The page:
Frontline World

BELIZE - The Exile's Song, January 2004


Related Features THE STORY
Synopsis of "The Exile's Song"

LET THE RHYTHM MOVE YOU
Music of the Garifuna

REPORTER'S SCRAPBOOK
Follow the beat

FACTS & STATS
Land, People, Economy

LINKS & RESOURCES
Background, the Garifuna Diaspora, Punta Rock

MAP

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The Story
Werman interviewing a musician, Sunest over the ocean, Musician singing on stage

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"He's gone, he's gone away, mama, this stranger, he's not from here." This plaintive Garifuna ballad tells the story of the descendants of West Africans who live in Belize today. Marco Werman, the veteran music reporter for Public Radio International and a FRONTLINE/World correspondent, first heard Garifuna music on a trip to Central America 10 years ago. "It stayed with me," says Werman. Returning to Belize for the PRI radio program The World, Werman sets out to discover whether the old roots music is still being played.

Tucked between Mexico and Honduras on the Caribbean Sea, Belize is a small country, covered mostly by forests. Most of the people are a mix of Hispanic and Mayan Indian, but about 6 percent of the population are Garifuna, or Garinague, descendants of shipwrecked African slaves who settled in the Caribbean some 400 years ago. The Garifuna lived as free people on the island of St. Vincent until they were exiled by the British, then found refuge in Belize and Honduras.

Werman's first stop is in Dangriga, where the Garifuna have lived for nearly two centuries. He arrives for the annual celebration marking the first Garifuna settlement in Belize. Marching bands, reminiscent of the old days of British rule, fill the closed-off streets on the national holiday.

But when Werman happens upon a drum circle that night, the sound and feel are distinctly West African. "We are Africans in the diaspora. We are Africans away from home," says Ifasina Ifanyeme, a local journalist, who has been trying to trace the Garifunas' history in Central America and the Caribbean. She sings a new tune by a popular Garifuna songwriter, Aurelio Martinez. The song's message, says Ifanyeme, honors the origins of her people. "[Africa's] the place; it's the roots; it's the mother of all Garinague. It's the mother of all Black people," Ifanyeme says.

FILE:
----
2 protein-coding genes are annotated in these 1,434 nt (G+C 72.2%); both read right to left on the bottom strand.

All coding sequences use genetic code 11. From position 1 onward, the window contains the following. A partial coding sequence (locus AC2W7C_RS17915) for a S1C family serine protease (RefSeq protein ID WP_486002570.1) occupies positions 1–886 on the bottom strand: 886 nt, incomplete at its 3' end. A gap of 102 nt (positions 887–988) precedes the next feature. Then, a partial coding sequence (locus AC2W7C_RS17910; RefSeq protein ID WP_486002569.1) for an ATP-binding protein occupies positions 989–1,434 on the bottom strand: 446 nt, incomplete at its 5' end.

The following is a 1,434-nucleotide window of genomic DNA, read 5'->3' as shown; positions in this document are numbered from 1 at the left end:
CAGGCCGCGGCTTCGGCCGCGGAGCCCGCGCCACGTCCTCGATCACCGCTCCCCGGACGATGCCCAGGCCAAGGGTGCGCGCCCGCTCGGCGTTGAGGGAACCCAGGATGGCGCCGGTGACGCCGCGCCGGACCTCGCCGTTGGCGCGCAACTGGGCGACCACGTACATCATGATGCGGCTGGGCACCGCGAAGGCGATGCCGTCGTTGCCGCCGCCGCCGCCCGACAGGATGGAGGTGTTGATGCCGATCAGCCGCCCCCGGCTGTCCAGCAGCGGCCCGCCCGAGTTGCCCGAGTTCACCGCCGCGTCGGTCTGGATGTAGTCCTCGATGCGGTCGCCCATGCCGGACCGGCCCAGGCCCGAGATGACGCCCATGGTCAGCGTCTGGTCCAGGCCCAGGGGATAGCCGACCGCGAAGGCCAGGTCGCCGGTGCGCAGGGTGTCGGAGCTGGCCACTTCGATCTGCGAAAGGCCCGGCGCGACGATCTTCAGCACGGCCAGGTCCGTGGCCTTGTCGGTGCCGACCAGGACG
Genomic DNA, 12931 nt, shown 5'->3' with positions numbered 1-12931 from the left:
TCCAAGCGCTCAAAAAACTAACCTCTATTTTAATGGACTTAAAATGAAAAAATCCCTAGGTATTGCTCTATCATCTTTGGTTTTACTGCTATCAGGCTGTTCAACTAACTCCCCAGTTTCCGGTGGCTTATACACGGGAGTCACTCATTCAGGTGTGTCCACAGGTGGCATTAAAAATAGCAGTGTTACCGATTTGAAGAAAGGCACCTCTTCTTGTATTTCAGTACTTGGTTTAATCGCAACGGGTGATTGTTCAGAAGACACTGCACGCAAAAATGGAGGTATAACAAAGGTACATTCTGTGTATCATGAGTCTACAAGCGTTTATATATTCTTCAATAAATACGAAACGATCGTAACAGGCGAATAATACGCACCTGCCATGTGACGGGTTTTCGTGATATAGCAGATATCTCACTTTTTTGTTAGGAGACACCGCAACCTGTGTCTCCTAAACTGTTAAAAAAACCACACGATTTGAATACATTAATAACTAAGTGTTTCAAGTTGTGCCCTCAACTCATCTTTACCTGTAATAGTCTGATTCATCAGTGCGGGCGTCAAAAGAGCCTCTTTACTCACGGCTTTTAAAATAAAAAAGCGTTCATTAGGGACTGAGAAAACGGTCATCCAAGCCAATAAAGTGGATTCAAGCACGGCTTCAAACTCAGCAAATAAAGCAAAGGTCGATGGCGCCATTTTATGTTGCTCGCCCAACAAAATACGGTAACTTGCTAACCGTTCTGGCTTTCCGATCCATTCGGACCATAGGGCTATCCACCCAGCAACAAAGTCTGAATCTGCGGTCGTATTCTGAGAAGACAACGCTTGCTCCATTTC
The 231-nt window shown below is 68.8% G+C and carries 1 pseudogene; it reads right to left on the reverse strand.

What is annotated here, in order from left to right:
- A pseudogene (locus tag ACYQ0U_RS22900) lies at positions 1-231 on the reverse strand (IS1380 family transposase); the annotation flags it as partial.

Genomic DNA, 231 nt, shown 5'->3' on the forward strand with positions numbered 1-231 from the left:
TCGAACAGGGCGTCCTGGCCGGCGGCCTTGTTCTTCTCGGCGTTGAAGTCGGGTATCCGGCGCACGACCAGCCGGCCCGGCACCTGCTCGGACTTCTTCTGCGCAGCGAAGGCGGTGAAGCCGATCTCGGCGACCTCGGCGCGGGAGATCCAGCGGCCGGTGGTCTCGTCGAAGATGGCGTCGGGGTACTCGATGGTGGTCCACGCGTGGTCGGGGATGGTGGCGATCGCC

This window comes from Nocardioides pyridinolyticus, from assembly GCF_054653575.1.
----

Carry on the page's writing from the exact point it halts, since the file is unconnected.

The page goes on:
Next, Werman sets out to the road for Punta Gorda, the seaside town which is home to Paul Nabor, one of the last great Paranda singers. Paranda is the name of the mournful ballads of the Garifuna.

When Werman finally locates Nabor's old rundown home, he finds the singer, who is now in his 70s and tired. His guitar is worn and out of tune. But the musician comes alive as he plays an old Paranda ballad, singing lyrics of love, loneliness and longing for home.

"That was the first song that I made when I was young," says Nabor, who started out playing Paranda more than 50 years ago. Nabor used to travel the country performing, and he's also toured Mexico and Europe. He hopes the rich history of this music will not die.

Aurelio Martinez is one of the few young Garifuna musicians trying to revive the old roots music. On the steps of his beach house, he sings Werman a song called "Africa" affirming the Garifunas' connection to their ancestors.

Martinez describes the tragic themes of the music. "The songs are about the problems of everyday life for people," he says. "Sometimes you don't understand it, but you feel it. If you can't feel it, you can't sing Paranda."

Martinez has achieved some success, recording songs for a Paranda album popular among world music listeners. But in Belize, he's struggled to build an audience for his music. "The music is in danger, because this [older] generation no longer exists," Martinez says.

If there's an audience for new Garifuna music in Belize, it's for the more up-tempo Punta Rock, growing in popularity and often heard in the country's dance clubs. Werman explores the musical style, which combines traditional punta drumming with Caribbean beats, at Punta Fest 2003 in Dangriga.

The turnout for the first-ever national musical festival, showcasing famous Punta Rock icons like Andy Palacio, is impressive. On stage, Palacio joins Aurelio Martinez for a moving duet, recalling a traditional Paranda ballad.

Although Palacio made his reputation with Punta Rock hits, Paranda is the music he really loves. "There's a certain style of poetry in Paranda," Palacio says. "We don't sing the way we speak in Garifuna. Songs tend to do something," he pauses, "something magical to words."

When Palacio and Martinez performed their duet at the Punta Fest, they were inspired by the old paranderos, who will soon be extinct. The voices of the young musicians are carrying the Garifuna story and music into the future.

Reporter
Marco Werman

Videographer/Field Producer
Jason Longo

Producer
Ken Dornstein

Editor
Bill Anderson

Music
Stonetree Music

Marco Werman reports daily for public radio on PRI's The World.

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